In 1988 I watched the Morris worm work its way through our University computers and through the computers of most of the people I interacted with on a professional basis. The Morris worm used numerous vectors (see "The Internet Worm Program: An Analysis") and a few evasion techniques to work its way through roughly 10% of the Internet (incidentally, "decimate" refers to the killing of one-tenth of a group, so technically the Morris worm decimated the Internet).
About two years later I started playing with Robert Baldwin's SU-Kuang bundled with Dan Farmer's COPS security checker system. SU-Kuang, named after the Kuang Grade Mark Eleven penetration program in William Gibson's Neuromancer, showed how an attacker with an initial set of capabilities could, through the knowledge of the UNIX security model, acquire more and more capabilities until it could achieve some particular goal such as becoming root or having the right privileges to access or modify a certain file. I learned a lot about the UNIX security model (and how one could hack UNIX systems) from Kuang.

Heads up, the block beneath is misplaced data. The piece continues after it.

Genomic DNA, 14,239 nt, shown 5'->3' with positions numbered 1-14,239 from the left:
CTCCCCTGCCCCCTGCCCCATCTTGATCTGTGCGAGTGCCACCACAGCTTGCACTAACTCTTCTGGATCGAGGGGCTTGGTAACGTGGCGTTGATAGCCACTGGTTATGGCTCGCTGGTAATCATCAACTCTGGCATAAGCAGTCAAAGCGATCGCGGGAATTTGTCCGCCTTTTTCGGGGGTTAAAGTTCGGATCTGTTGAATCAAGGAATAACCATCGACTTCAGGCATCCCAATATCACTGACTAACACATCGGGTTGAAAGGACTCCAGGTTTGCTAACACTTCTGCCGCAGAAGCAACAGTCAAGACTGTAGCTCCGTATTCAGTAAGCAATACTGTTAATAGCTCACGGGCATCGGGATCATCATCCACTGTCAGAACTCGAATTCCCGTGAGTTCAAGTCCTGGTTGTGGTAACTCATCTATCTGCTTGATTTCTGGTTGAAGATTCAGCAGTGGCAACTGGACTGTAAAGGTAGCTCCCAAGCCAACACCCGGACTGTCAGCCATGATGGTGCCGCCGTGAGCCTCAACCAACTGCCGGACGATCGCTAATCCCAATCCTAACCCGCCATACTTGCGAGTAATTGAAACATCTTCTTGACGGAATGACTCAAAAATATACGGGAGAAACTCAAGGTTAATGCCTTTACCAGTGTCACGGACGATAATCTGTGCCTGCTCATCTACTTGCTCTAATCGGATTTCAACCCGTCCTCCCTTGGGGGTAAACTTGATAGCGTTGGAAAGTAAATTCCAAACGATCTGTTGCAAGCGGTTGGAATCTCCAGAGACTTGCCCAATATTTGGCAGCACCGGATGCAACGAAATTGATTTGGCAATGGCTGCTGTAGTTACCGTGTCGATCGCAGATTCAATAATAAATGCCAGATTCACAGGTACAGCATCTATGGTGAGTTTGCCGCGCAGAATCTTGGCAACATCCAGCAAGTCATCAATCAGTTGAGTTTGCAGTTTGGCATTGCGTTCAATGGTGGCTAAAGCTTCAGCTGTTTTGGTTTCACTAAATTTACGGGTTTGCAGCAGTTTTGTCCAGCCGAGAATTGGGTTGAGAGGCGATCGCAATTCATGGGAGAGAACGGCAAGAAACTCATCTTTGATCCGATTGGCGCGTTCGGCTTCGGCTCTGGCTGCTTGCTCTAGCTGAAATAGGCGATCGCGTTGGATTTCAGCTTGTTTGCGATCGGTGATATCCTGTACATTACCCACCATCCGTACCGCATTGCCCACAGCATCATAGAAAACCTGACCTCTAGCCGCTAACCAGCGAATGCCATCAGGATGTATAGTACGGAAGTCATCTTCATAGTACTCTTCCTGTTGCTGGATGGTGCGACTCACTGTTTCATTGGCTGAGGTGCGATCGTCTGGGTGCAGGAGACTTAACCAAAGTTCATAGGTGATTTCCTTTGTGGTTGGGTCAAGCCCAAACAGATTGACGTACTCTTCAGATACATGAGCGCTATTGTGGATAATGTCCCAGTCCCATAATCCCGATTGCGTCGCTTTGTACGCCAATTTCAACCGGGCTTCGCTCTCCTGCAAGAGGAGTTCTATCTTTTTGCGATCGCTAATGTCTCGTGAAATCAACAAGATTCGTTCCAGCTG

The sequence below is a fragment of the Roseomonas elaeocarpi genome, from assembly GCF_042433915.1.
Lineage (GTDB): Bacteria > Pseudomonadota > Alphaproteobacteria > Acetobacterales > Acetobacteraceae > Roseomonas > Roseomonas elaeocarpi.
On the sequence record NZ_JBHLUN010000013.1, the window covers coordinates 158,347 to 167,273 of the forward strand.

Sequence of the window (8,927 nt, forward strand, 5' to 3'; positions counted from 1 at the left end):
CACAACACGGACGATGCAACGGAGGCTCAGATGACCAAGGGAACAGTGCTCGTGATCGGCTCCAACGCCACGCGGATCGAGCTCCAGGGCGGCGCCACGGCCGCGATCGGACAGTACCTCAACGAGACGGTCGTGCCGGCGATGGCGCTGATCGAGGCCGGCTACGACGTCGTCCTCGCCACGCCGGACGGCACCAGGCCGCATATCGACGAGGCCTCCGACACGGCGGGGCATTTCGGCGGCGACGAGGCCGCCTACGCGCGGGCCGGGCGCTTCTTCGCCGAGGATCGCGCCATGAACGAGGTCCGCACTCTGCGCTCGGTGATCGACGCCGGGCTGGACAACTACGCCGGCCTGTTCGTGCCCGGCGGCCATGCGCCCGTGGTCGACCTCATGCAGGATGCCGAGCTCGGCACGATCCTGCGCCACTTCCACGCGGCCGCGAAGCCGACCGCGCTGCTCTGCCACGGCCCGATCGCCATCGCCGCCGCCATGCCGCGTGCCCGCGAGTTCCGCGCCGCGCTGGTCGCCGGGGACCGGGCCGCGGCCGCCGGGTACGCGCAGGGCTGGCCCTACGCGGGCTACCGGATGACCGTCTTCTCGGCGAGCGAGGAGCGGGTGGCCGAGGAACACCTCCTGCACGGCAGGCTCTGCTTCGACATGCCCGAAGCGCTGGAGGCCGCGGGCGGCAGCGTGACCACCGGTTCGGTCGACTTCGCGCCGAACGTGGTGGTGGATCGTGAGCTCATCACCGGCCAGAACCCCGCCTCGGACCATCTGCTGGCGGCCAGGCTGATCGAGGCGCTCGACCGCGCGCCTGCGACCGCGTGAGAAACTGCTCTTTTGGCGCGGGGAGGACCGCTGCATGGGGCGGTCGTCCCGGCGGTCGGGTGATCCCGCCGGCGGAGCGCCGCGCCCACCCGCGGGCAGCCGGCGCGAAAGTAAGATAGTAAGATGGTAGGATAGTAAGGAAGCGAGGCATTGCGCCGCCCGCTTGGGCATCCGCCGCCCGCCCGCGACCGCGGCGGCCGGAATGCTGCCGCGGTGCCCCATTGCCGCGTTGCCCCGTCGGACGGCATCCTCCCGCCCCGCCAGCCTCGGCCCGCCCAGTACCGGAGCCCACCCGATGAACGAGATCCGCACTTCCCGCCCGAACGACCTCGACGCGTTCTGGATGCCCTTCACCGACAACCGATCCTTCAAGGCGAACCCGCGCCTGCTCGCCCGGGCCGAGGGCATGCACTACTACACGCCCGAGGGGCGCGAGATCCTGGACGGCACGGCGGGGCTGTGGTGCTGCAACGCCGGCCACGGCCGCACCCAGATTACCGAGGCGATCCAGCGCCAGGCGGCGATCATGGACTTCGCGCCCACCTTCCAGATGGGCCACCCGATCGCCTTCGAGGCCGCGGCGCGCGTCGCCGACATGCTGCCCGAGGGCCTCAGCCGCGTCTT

In 1996 a colleague, Dan Zerkle, extended the Kuang approach to an entire network (see "NetKuang - A Multi-Host Configuration Vulnerability Checker"). It was disturbingly effective. And there were a number of other systems designed to automatically find their way through systems (see our 2004 report "A Taxonomy for Comparing Attack-Graph Approaches").
In 2004 I gave a talk at the Naval Postgraduate School where I discussed how (free) computer chess games could beat the pants off most human players. Given that the muti-vector Morris worm and Kuang systems as well the original fuzz tool were developed 16 years earlier (1988 was an amazing year), I suspected "GNU-Chess of MalCode" would become the new adversaries, and they would, like their computer chess game counter parts, be more effective than almost all humans playing the game.
Well, it has been another 12 years since I predicted the "GNU-Chess of MalCode" (it is easier to predict the future than predict when the future will arrive), and with DARPA's Cyber Grand Challenge we are starting to see the beginning of such systems. The EFF was very concerned, and engadget laughed at EFF.
I believe the threat is real.
Interestingly, also in 2004 DARPA held its first self-driving car Grand Challenge. Not a single car finished. The best car only made it about 7 miles. Today cars by Google and Tesla have driven themselves millions of miles on America's roads and highways.
I have to wonder how sophisticated automated malware will be 12 years from now?